Lenten Poetry Challenge
Tuesday Lent Poem 35
A Song of the Road
Robert Louis Stevenson 1878
The gauger walked with willing foot,
And aye the gauger played the flute;
And what should Master Gauger play
But OVER THE HILLS AND FAR AWAY?
Whene’er I buckle on my pack
And foot it gaily in the track,
O pleasant gauger, long since dead,
I hear you fluting on ahead.
You go with me the self-same way –
The self-same air for me you play;
For I do think and so do you
It is the tune to travel to.
For who would gravely set his face
To go to this or t’other place?
There’s nothing under Heav’n so blue
That’s fairly worth the travelling to.
On every hand the roads begin,
And people walk with zeal therein;
But wheresoe’er the highways tend,
Be sure there’s nothing at the end.
Then follow you, wherever hie
The travelling mountains of the sky.
Or let the streams in civil mode
Direct your choice upon a road;
For one and all, or high or low,
Will lead you where you wish to go;
And one and all go night and day
OVER THE HILLS AND FAR AWAY!
Monday Lent Poem 34
A Hunting Song
Edith Wharton 1909
HUNTERS, where does Hope nest?
Not in the half-oped breast,
Nor the young rose,
Nor April sunrise–those
With a quick wing she brushes,
The wide world through,
Greets with the throat of thrushes,
Fades from as fast as dew.
But, would you spy her sleeping,
Look in the breast of weeping,
The tree stript by storm;
But, would you bind her fast,
Yours at last,
Bed-mate and lover,
Gain the last headland bare
That the cold tides cover,
There may you capture her, there,
Where the sea gives to the ground
Only the drift of the drowned.
Yet, if she slips you, once found,
Push to her uttermost lair
In the low house of despair.
There will she watch by your head,
Sing to you till you be dead,
Then, with your child in her breast,
In another heart build a new nest.
Sunday Lent Poem 33
O Lord, Our Father
O Lord, our father,
Our young patriots, idols of our hearts,
Go forth to battle – be Thou near them!
With them, in spirit, we also go forth
From the sweet peace of our beloved firesides To smite the foe.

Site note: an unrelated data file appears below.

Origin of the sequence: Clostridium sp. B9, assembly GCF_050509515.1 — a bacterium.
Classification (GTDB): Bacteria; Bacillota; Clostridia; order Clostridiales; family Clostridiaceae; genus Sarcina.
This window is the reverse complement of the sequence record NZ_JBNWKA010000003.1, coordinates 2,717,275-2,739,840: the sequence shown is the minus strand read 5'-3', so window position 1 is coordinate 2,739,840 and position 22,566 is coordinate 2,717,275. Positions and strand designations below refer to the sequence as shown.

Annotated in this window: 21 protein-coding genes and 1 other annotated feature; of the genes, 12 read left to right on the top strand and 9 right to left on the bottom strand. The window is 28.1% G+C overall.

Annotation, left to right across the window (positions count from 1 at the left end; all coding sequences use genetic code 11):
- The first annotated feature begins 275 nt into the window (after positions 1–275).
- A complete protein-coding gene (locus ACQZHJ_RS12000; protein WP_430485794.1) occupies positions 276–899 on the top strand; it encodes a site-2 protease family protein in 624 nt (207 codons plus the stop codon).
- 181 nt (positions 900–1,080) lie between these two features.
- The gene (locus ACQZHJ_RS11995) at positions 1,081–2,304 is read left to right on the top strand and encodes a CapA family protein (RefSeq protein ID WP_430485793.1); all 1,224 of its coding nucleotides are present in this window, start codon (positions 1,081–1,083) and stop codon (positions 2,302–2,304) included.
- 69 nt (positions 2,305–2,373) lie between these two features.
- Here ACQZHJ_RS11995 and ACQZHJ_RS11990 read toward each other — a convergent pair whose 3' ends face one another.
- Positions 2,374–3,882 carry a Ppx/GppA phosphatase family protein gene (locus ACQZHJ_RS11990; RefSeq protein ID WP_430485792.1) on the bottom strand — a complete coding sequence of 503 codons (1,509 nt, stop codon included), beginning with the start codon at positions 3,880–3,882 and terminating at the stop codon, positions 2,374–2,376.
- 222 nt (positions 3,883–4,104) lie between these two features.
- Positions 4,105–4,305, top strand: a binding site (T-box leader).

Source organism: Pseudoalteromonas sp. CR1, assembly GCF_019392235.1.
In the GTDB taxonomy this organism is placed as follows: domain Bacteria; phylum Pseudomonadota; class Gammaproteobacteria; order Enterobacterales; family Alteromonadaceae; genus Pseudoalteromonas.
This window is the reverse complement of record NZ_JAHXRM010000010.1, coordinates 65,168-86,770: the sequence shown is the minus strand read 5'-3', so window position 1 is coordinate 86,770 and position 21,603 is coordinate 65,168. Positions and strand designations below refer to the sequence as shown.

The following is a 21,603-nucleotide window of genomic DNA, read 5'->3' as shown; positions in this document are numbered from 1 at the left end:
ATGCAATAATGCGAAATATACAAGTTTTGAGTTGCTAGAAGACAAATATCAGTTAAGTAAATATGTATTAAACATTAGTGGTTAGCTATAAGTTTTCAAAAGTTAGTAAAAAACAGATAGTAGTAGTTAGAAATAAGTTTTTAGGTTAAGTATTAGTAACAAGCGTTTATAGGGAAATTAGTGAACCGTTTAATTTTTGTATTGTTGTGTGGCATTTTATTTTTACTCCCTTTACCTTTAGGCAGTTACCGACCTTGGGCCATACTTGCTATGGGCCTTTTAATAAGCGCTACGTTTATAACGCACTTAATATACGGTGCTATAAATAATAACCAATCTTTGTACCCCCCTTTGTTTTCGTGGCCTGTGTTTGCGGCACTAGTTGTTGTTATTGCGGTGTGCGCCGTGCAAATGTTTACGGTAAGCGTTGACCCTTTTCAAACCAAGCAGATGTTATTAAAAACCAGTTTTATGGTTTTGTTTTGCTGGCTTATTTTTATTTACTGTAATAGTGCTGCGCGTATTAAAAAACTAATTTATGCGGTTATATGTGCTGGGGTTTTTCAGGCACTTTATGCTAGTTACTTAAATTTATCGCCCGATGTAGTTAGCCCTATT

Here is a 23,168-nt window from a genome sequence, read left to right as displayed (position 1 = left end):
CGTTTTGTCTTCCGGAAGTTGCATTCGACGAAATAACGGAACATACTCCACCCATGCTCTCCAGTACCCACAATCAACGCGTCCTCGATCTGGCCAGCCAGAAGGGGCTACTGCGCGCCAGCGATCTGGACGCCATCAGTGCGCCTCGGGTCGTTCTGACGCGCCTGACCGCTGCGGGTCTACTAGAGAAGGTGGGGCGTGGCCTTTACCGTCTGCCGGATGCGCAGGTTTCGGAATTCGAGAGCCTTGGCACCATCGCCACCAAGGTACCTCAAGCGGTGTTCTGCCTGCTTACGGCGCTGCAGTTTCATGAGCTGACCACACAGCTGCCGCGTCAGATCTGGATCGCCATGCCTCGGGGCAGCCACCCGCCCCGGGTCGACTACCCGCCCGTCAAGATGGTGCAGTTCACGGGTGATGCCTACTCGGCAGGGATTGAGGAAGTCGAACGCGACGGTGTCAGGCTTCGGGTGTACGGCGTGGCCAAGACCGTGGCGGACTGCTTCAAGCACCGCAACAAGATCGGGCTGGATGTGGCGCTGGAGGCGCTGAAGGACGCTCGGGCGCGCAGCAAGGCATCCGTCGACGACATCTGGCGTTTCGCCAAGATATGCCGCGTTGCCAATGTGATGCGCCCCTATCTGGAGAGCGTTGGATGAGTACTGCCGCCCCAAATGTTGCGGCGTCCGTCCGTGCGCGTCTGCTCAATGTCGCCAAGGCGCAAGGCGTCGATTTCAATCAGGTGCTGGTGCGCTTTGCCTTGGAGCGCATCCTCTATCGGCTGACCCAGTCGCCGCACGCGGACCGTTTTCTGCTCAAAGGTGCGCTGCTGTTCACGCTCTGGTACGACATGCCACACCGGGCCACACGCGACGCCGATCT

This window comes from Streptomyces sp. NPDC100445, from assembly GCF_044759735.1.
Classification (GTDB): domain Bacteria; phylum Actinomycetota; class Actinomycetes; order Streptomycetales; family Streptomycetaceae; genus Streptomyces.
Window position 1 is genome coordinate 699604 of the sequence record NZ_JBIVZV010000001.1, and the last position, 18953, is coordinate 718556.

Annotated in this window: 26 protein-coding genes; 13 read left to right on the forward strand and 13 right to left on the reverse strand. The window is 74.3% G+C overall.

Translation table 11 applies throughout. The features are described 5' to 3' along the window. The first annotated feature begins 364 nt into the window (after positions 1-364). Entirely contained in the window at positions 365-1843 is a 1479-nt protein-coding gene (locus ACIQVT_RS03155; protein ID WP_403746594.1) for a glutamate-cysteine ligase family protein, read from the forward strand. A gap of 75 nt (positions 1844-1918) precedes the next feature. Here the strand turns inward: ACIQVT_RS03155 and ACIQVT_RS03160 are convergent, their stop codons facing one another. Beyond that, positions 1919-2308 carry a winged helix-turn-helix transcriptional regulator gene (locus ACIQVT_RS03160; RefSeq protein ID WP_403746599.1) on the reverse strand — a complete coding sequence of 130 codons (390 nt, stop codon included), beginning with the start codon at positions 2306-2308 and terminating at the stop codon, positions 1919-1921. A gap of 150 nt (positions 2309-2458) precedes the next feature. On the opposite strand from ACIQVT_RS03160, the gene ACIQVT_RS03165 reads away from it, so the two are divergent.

O Lord, our God,
Help us to tear their soldiers
To bloody shreds with our shells;
Help us to cover their smiling fields
With the pale forms of their patriot dead; Help us to drown the thunder of
the guns With the shrieks of their wounded,
Writhing in pain.
Help us to lay waste their humble homes
With a hurricane of fire;
Help us to wring the hearts of their
Unoffending widows with unavailing grief; Help us to turn them out roofless
With their little children to wander unfriended The wastes of their
In rags and hunger and thirst,
Sports of the sun flames of summer
And the icy winds of winter,
Burdened in spirit, worn with travail,
Imploring Thee for the refuge of the grave and denied it –
For our sakes who adore Thee, Lord,
Blast their hopes,
Blight their lives,
Protract their bitter pilgrimage,
Make heavy their steps,
Water their way with their tears,
Stain the white snow with the blood
Of their wounded feet!
We ask it in the spirit of love –
Of Him who is the source of love,
And Who is the ever-faithful
Refuge and Friend of all that are sore beset And seek His aid with humble
and contrite hearts.
Saturday Lent Poem 32
The Passionate Shepherd To His Love
Christopher ‘Kit’ Marlowe 1588?
COME live with me, and be my love;
And we will all the pleasures prove
That hills and valleys, dales and fields,
Woods or steepy mountain yields.
And we will sit upon the rocks,
Seeing the shepherds feed their flocks
By shallow rivers, to whose falls
Melodious birds sing madrigals.
And I will make thee beds of roses,
And a thousand fragrant posies;
A cap of flowers, and a kirtle
Embroider’d all with leaves of myrtle
A gown made of the finest wool
Which from our pretty lambs we pull;
Fair-lined slippers for the cold,
With buckles of the purest gold;
A belt of straw and ivy-buds,
With coral clasps and amber studs:
An if these pleasures may thee move,
Come live with me, and be my love.
The shepherd-swains shall dance and sing
For thy delight each May morning:
If these delights thy mind may move,
Then live with me, and be my love.
Friday Lent Poem 31
How do I love thee
Elizabeth Barrett Browning 1850
Sonnet XLIII from Sonnets of the Portuguese
How do I love thee? Let me count the ways.
I love thee to the depth and breadth and height
My soul can reach, when feeling out of sight
For the ends of Being and ideal Grace.
I love thee to the level of everyday’s
Most quiet need, by sun and candlelight.
I love thee freely, as men strive for Right;
I love thee purely, as they turn from Praise.
I love thee with the passion put to use
In my old griefs, and with my childhood’s faith.
I love thee with a love I seemed to lose
With my lost saints,–I love thee with the breath,
Smiles, tears, of all my life!–and, if God choose,
I shall but love thee better after death.